Then someone grabbed my hand and passed me the huge sticks to one of the master drums, which was a signal. Before I knew it I was playing the variations of "Kinka" that I had worked on the past 3 weeks. The dancers started going crazy, surprised to see a white man playing Ewe music! Women came up to me and draped a cloth on my back. I was locked in, playing confidently and having fun. But it all came crashing down: I accidentally interrupted the other master drummer, and I became confused and hesitated, and soon the sticks were taken away from me. I felt a little sheepish, but I danced for a little bit, played some more kagan, and had another stint at the master drum later on.

This experience was the best day in Ghana I’ve had so far: the music filled me up and deeply moved me. And I still have so much to learn about the music here…next time I go to this society, I’ll be a better drummer and have a better idea what and when to play. I hope to experience many more performances of traditional music in my time here.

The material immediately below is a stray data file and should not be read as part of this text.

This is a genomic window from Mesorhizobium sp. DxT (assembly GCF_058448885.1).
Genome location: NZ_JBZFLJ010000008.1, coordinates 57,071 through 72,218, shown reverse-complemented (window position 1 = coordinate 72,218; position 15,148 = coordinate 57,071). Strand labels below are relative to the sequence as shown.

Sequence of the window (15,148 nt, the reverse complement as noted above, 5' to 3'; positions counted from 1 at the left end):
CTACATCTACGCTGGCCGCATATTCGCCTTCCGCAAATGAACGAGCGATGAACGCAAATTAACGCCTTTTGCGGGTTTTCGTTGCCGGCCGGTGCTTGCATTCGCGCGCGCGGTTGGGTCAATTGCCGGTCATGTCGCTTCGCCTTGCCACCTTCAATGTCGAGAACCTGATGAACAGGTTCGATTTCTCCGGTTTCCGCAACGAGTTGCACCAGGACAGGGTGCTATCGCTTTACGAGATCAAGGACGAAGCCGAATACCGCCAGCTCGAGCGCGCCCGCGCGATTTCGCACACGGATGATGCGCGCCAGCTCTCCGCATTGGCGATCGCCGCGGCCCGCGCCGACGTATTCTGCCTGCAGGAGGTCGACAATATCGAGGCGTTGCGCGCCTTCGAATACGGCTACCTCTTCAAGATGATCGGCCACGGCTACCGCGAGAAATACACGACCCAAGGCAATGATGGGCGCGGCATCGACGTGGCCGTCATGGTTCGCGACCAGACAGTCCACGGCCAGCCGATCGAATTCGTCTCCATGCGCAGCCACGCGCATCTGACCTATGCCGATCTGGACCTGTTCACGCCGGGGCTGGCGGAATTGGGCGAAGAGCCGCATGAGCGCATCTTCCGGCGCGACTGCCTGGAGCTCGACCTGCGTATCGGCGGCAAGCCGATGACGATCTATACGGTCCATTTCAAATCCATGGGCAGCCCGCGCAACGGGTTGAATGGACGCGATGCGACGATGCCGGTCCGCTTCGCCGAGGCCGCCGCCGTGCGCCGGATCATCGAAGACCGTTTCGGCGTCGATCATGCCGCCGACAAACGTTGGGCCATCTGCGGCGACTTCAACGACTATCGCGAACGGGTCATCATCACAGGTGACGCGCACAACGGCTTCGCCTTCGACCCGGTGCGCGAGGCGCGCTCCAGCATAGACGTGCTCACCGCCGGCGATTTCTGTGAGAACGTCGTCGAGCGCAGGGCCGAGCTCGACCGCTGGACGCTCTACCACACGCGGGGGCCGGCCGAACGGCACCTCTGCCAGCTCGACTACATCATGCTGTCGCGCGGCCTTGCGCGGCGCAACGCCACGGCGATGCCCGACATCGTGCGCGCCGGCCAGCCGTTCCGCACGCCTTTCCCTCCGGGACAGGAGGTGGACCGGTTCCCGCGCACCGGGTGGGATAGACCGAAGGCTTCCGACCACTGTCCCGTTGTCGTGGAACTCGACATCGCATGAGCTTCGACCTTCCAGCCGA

Everything else has been fine: I’m still teaching my orchestration class at the university, I’m teaching jazz piano to a group of three students which is going really well, and I’ve visited the Noyam Dance Institute twice. Noyam is a professional dance company about one-and-a-half hours away, and I’m hoping to study their versions of traditional music, and maybe even compose a piece for them to perform. I’ve also been hanging out with a honest-to-goodness Canadian, eh, who is visiting her dad (my neighbor) for 10 days. It’s been a real boost to have someone to talk to and hang out with, and to share the joys and frustrations of Ghana.

There are always a few daily frustrations: not being able to wash my clothes by hand that well yet (and the girl who is supposed to come and help me out never shows up), accidentally riding a bus that took over an hour to fill up when I could have taken a tro-tro instead, mistakenly giving out my phone number to a dude in the neighborhood who wanted to be my "friend", then receiving 6 phone calls from him at 1am (I'll never make THAT mistake again!), running water being gone for 2-4 days, and so on... but I'm so glad to be here.

Thanks for all of the comments, sorry I haven’t replied individually but I miss everyone! I have much more to talk about so expect another post soon… I'll be back in exactly 5 months!!